Spring Herb Walk at Old Heathfield, East Sussex

An early spring walk near Old Heathfield, East Sussex. The day was beautiful, a little cold and windy (as you will be able to hear) but so exquisite. Nature is breath taking in its beauty and I hope you can get a little of this in my video.

Chamomile (Matricaria Recutita) Shingle Beach at Eastbourne June 2011

I could write a few books about this herb, but I won’t otherwise you won’t have time to read about all the other fabulous plants I have written about. It looks like a large daisy with loads of feathery little leaves and has a strong apple scent when crushed.

Chamomile on the beach

Every self respecting Tudor garden had a chamomile lawn and there is a chamomile seat in Kew Gardens. Actually I haven’t been there for a few years so I hope it is still there. It is the flower heads that are used which contain volatile oil, chamazulene, flavonoids and tannic acid. I’ve already told you volatile oils are antibacterial and chamazulene is known to be active against staphylococcus aureus. As well as having anti bacterial properties chamomile is a wonderful digestive system herb, stimulating the production of digestive enzymes and has relaxing and calming properties.
Chamomile is mentioned in ancient herbal pharmacopoeias and is still one of the favourite plants used by modern day Medical Herbalists.

If you want to drink it as a soothing night time drink instead of tea or coffee, you can usually find a preparation on the shelf of most supermarkets. Make sure these do contain just chamomile, as many herb teas are blends of plants.
You can also buy the loose flowers from an herb supplier or if you have it in your garden can pick it and dry the flowers to store throughout the year.
The rule of thumb is to use one teaspoon of dry flowers to one cup of boiling water, just as you would make any other tea. Leave this to stand for five minutes, strain, let it cool a bit and drink. Ok if you have a sweet tooth you may put some honey in it, but it does taste nice on its own. Monsieur Poirot (he of the “Poirot ee as been so blind”) calls this a Tisane.

Linda Bostock
Medical Herbalist

A Herb Walk at the Long Man of Wilmington, May 2011

What a glorious walk we went on today. It was one of those perfect days, blue skies and little fluffy clouds. Not too hot and not cold.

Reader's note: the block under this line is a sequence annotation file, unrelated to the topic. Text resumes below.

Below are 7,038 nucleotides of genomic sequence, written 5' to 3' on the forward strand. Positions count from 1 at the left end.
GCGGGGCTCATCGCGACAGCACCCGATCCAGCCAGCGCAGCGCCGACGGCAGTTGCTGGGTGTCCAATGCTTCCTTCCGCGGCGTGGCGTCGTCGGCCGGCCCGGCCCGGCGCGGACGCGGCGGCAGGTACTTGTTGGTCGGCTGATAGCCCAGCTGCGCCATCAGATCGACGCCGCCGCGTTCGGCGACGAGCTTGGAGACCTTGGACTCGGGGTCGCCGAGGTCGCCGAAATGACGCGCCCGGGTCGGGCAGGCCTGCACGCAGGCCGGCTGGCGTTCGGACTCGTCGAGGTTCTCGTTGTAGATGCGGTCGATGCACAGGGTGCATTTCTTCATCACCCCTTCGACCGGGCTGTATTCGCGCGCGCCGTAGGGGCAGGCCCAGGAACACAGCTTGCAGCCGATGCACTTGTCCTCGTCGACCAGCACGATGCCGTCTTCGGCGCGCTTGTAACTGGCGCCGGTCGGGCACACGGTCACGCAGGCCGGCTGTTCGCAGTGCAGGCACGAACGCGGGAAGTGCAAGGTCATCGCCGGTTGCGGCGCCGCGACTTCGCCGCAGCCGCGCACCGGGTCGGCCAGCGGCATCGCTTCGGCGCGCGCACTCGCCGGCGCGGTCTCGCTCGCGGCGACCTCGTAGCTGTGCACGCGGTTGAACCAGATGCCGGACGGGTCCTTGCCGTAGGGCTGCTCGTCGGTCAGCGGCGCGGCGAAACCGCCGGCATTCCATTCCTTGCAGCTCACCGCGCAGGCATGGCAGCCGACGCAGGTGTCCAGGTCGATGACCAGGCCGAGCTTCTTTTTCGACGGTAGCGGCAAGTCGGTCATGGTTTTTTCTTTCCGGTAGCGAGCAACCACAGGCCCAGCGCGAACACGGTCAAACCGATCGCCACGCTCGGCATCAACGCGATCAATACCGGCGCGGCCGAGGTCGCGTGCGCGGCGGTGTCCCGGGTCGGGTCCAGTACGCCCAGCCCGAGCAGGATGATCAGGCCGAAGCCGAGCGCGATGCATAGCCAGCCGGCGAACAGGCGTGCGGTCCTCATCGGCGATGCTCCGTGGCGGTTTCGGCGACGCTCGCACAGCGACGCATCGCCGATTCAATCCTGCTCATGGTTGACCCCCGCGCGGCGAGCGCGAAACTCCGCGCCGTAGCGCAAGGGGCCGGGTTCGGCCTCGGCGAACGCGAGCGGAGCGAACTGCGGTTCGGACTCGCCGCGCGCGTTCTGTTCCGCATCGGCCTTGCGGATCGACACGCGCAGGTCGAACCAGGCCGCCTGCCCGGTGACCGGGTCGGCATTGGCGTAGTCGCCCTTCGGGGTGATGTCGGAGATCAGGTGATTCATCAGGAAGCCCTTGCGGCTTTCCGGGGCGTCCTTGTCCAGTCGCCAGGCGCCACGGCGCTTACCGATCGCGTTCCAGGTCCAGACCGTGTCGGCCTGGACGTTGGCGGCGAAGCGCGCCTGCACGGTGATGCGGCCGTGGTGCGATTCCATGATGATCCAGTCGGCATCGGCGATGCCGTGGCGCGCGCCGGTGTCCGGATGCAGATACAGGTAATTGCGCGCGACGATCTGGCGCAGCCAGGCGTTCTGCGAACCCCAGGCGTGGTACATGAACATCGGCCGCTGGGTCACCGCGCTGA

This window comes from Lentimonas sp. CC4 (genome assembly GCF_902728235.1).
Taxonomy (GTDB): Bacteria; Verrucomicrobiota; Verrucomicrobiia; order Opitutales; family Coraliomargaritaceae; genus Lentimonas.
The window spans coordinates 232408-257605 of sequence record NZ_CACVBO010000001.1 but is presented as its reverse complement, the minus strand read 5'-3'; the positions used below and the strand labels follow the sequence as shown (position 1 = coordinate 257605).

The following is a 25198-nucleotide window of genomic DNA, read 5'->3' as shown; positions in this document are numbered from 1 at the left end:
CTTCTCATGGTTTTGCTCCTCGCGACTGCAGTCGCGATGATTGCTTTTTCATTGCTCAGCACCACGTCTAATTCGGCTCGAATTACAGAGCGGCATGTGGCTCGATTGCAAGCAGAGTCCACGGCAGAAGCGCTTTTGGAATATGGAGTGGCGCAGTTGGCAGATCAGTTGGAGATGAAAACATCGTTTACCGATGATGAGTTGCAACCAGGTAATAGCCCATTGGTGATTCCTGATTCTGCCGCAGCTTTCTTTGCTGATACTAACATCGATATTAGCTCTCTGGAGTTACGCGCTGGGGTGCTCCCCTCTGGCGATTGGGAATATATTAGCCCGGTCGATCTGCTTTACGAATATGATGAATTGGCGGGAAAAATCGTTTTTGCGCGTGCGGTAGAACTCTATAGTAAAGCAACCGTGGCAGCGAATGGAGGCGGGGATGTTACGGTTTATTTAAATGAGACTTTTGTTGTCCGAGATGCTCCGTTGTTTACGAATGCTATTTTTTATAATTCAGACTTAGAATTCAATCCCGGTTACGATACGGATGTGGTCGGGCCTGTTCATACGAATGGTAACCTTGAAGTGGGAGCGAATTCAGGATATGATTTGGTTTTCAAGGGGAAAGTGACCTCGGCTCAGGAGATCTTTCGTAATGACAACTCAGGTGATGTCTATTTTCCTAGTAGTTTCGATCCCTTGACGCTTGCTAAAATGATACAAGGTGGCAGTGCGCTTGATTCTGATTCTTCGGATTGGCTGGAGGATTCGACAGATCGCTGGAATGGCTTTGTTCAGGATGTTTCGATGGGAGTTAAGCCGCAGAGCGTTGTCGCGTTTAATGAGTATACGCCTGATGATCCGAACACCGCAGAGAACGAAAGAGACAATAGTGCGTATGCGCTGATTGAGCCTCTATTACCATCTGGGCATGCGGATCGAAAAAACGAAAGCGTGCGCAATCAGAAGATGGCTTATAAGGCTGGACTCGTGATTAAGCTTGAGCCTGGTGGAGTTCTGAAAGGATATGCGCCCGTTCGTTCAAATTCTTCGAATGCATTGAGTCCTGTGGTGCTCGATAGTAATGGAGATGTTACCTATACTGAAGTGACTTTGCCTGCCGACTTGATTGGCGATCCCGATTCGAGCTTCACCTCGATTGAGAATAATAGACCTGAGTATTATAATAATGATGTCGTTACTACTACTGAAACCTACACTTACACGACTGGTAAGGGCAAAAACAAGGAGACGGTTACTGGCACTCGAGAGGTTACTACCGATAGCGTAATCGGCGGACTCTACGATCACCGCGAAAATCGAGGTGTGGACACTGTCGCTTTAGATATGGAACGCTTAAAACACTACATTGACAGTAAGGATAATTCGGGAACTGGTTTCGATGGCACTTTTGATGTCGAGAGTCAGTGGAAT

We are looking after our daughter’s dog while she and her boyfriend are on holiday.

Her name is Bo but AS-BO suits her much better as she tries to rule the household somewhat.

We took her and Henry dog and ourselves to the long Man in Wilmington which is about a 10 minute drive from our home and in the South Downs.

The long man is a chalk figure carved into the hillside, but is a bit of an enigma as no one knows its actual date. It could be ancient or it could be Victorian. Certainly the Victorians are known to have put white brick on the figure to preserve it.

It is an unusual chalk figure as it appears to be holding walking sticks and has no male bits and pieces which makes me favour the Victorian theory, or it is actually a long woman.

At the Foot of the Long Man of Wilmington

Above the long man are some very ancient burial barrows so the whole area has a magical feel to it.

Today I wanted to go and photograph a hawthorn tree that is half way up the hill, which I have been photographing in all seasons and all  weathers.

On our way up the hill I saw that the elder flower in the hedgerow is just starting to flower and the wild plants in the hedgerow, cow parsley, nettles, dock and herb Robert were all growing so profusely the path was about half the size it normally is.

There were sky larks singing whilst on the wing and sheep in the field. The colours seemed exceptionally vibrant with the grass very green, the sky very blue and the sheep with their babies very white and fluffy.

We walked right up above the long man and stood on the barrows turning a 360 circle to see the countryside around us.

View from the Long Man

From there you can see the sea towards Brighton, the White horse chalk carving on the opposite hill, Arlington reservoir, the undulating weald and the South Downs heading off towards Eastbourne where they end. It is a view that makes you catch your breath every time and not just because you are panting and puffing from having climbed the hill to get up there!

Very often on our walks on the downs we find off cuts of worked flints which would have been used as small knives and scrapers, but today I kicked a piece of chalk on the path and when I looked down at it, saw that it had an Ammonite imprint on it as well as some shell imprints. Just a little reminder of how the South Downs were formed!

Right at the end of the walk and due to the dog running in to the edge of the field we saw a largish patch of fumitory growing. I was rather pleased as I have not seen fumitory growing in East Sussex before although I know it likes scrubby land.

I love that walk and confess I take all our visitors there.

To read more about the plants seen in this video, go to the ‘Herbs and Health’ section of the site. To find out more about the conditions mentioned, go to the ‘Health’ section

Linda Bostock

Medical Herbalist